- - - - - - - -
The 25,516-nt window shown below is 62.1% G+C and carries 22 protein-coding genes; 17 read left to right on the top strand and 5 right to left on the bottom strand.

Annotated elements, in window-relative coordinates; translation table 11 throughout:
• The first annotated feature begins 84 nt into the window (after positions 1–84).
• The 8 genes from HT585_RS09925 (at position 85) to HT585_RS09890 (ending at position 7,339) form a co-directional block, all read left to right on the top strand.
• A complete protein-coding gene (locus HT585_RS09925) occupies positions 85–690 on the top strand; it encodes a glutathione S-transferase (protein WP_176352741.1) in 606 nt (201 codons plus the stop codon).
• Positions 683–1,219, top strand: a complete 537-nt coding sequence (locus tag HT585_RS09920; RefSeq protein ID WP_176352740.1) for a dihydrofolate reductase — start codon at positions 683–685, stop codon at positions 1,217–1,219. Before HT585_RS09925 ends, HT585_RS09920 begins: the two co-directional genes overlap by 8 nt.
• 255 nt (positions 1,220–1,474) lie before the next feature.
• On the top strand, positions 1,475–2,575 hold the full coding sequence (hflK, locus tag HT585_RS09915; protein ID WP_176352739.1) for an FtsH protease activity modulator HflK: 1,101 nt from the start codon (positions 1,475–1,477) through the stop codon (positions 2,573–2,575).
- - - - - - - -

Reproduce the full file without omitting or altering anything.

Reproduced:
The 25,516-nt window shown below is 62.1% G+C and carries 22 protein-coding genes; 17 read left to right on the top strand and 5 right to left on the bottom strand.

Annotated elements, in window-relative coordinates; translation table 11 throughout:
• The first annotated feature begins 84 nt into the window (after positions 1–84).
• The 8 genes from HT585_RS09925 (at position 85) to HT585_RS09890 (ending at position 7,339) form a co-directional block, all read left to right on the top strand.
• A complete protein-coding gene (locus HT585_RS09925) occupies positions 85–690 on the top strand; it encodes a glutathione S-transferase (protein WP_176352741.1) in 606 nt (201 codons plus the stop codon).
• Positions 683–1,219, top strand: a complete 537-nt coding sequence (locus tag HT585_RS09920; RefSeq protein ID WP_176352740.1) for a dihydrofolate reductase — start codon at positions 683–685, stop codon at positions 1,217–1,219. Before HT585_RS09925 ends, HT585_RS09920 begins: the two co-directional genes overlap by 8 nt.
• 255 nt (positions 1,220–1,474) lie before the next feature.
• On the top strand, positions 1,475–2,575 hold the full coding sequence (hflK, locus tag HT585_RS09915; protein ID WP_176352739.1) for an FtsH protease activity modulator HflK: 1,101 nt from the start codon (positions 1,475–1,477) through the stop codon (positions 2,573–2,575).